The Obama administration has found itself increasingly backed into a corner by Russian bombing in Syria that its diplomacy has so far appeared powerless to stop.
Secretary of State John F. Kerry said Friday that he has been in continuous contact with the Russians and that the next few days will determine “whether or not people are serious” about a cease-fire, humanitarian access to areas besieged by fighting and the revival of peace talks suspended this week.
In the meantime, he said, while “civilians, including women and children, [are] being killed in large numbers” and humanitarian access remains denied, the bombing is “not going to stop just by whining about it.”
Earlier this week, Russian Foreign Minister Sergei Lavrov said publicly that his government saw no reason to stop the airstrikes, which Russia says are targeting “terrorist” groups, including those fighting with the Syrian opposition against the government of President Bashar al-Assad.
Vitaly Churkin, Russia’s ambassador to the United Nations, said Friday that accusations that Russia is targeting civilians and opposition forces were in “bad taste.”
“They’d better put the blame on those who back terrorists,” Churkin said as he entered a Security Council closed-door meeting on Syria.
State Department spokesman John Kirby characterized U.S. efforts to stop the bombing as “assertive diplomacy . . . trying to avert further bloodshed, not escalate the tensions, not make it worse.”
“I recognize that people can argue it’s not going fast enough or we’re not going far enough,” Kirby said. “We’re all frustrated by the situation there. But we also need to be mindful of the ultimate goal here, which is an end to the conflict and not an exacerbation of it.”
The State Department, he said, is “working very, very hard” to ensure that all parties that agreed to a U.N. resolution mandating a cease-fire and peace talks “meet their obligations . . . and that includes Russia.”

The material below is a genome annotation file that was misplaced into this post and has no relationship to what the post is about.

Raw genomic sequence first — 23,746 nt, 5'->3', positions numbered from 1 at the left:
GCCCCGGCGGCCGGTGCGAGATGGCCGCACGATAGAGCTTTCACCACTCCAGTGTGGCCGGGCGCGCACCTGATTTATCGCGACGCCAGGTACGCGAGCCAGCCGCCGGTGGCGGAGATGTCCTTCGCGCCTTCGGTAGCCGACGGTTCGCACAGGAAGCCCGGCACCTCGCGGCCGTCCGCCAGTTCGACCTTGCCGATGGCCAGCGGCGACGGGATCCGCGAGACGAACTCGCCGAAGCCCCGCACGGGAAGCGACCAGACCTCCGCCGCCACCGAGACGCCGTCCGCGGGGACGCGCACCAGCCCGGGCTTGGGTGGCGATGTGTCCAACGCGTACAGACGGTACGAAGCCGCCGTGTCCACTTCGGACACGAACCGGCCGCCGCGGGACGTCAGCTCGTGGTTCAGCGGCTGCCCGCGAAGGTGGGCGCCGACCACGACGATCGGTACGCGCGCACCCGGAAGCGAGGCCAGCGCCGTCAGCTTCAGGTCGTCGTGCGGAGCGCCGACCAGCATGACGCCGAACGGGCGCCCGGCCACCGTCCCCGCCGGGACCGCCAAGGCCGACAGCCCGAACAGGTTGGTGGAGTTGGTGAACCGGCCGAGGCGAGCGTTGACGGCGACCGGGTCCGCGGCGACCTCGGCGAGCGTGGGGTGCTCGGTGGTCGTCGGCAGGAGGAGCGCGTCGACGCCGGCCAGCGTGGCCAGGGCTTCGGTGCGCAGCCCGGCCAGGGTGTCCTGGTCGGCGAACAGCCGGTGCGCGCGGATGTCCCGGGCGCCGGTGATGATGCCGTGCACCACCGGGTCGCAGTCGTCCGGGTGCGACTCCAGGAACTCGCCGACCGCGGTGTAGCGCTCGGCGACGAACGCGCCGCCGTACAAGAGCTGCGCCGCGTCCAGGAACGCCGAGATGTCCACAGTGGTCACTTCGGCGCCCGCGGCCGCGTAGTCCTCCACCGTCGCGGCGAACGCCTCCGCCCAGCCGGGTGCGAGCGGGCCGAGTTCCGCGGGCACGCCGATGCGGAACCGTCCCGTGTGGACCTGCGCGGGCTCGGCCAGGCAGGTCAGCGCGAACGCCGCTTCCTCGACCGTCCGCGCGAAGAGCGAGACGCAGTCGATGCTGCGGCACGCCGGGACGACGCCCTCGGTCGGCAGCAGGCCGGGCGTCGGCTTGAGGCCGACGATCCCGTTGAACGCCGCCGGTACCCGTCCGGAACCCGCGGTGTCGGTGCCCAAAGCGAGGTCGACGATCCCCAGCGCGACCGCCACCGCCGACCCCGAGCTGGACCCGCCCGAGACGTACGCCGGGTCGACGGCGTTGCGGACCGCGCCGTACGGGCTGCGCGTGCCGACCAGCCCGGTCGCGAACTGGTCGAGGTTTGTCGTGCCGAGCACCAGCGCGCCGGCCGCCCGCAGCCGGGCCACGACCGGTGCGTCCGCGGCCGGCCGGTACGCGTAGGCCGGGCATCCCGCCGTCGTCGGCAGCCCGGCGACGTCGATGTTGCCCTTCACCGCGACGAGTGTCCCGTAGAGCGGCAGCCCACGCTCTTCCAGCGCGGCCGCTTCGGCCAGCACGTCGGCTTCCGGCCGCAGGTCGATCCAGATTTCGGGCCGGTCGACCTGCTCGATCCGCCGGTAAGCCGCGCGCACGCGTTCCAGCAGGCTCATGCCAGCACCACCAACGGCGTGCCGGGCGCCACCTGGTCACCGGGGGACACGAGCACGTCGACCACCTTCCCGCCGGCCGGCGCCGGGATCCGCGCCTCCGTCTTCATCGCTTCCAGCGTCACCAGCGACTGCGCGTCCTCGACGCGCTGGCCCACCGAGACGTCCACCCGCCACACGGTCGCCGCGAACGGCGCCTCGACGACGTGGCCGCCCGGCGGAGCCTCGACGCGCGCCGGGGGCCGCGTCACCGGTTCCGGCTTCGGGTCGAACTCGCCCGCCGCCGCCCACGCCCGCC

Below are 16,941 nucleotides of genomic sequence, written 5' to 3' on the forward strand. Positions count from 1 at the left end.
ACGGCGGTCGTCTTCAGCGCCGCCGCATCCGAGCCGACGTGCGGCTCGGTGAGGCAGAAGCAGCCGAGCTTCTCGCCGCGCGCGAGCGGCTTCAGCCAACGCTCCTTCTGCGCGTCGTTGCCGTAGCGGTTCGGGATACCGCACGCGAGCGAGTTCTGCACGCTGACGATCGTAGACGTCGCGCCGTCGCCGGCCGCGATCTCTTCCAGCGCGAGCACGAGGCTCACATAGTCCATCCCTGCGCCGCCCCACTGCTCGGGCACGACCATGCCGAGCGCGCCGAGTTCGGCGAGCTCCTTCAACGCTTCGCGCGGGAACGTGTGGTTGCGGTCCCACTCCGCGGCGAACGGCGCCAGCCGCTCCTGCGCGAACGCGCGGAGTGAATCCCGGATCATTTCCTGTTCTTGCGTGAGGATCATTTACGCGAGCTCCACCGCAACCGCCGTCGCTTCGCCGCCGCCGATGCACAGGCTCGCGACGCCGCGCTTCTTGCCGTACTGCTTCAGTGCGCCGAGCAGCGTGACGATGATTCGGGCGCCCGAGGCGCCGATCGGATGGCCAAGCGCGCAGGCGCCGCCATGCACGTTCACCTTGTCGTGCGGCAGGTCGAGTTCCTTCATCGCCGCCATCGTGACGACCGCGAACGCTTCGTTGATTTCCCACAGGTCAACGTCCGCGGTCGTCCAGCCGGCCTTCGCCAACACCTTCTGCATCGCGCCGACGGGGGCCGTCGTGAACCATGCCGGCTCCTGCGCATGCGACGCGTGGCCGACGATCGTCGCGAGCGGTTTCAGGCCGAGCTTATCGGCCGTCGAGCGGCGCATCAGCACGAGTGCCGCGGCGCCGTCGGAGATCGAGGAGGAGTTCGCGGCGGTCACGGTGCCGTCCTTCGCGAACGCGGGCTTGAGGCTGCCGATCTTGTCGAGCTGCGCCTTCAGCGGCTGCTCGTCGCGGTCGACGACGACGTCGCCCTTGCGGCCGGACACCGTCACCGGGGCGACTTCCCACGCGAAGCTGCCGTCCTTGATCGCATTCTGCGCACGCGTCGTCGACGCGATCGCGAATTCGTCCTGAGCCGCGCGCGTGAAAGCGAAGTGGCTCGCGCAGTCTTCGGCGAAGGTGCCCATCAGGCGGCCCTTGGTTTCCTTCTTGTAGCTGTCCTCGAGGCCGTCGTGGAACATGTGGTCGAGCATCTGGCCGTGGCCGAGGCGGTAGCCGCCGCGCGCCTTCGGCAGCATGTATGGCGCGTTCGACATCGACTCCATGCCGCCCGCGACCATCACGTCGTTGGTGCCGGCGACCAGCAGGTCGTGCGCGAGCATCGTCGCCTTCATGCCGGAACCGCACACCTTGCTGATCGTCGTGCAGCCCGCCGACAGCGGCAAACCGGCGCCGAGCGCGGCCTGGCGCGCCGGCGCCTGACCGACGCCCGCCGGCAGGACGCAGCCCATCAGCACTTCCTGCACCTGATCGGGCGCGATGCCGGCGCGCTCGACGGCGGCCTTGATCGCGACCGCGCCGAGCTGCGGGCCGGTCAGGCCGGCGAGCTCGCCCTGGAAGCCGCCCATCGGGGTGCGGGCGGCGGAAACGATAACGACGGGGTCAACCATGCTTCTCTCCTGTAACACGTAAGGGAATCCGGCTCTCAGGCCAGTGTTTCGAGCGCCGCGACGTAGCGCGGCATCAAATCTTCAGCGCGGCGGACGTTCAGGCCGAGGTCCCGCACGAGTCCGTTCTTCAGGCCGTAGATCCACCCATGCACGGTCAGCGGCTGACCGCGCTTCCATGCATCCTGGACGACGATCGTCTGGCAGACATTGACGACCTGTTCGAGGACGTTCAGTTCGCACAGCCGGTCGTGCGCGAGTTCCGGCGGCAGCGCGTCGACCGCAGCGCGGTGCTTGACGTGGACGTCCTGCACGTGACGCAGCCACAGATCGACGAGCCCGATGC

Kerry, speaking earlier at a news conference with visiting Colombian President Juan Manuel Santos, indicated that Russia is not the only party at fault.
“Russia has indicated to me very directly they are prepared to do a cease-fire,” Kerry said. “The Iranians confirmed . . . they will support a cease-fire now. We now have to have . . . all the other parties come to the table and acknowledge that they, too, are prepared to do that. And as of this moment, we don’t have that full acknowledgment.”
Kerry is due to meet with Lavrov late next week in Munich, where the 20 members of the International Syria Support Group, including Russia and Assad backer Iran, will hold their fourth meeting to try to forge a cease-fire and a political transition in Syria.
When first scheduled, the Munich meeting was previewed as an opportunity for stakeholders outside Syria to fine-tune peace talks between the government and the Syrian opposition that were supposed to start a week ago. Those talks quickly collapsed, however, amid a ferocious escalation of Russian bombing this week in and around Aleppo that has sent opposition fighters and tens of thousands of new refugees fleeing north toward the Turkish border.
Opposition leaders have accused the Russians of trying to create new facts on the ground to bolster Assad’s negotiating position in anticipation of renewed talks. They have called on the international community, including the United States, to take “concrete steps” to enforce the U.N.-mandated cease-fire.
Kerry said that “a number of modalities for providing . . . humanitarian access” and a cease-fire are being discussed with the Russians. “If it’s just talk for the sake of talk in order to continue the bombing,” he said, “nobody’s going to accept that. And we will know that in the course of the next days.”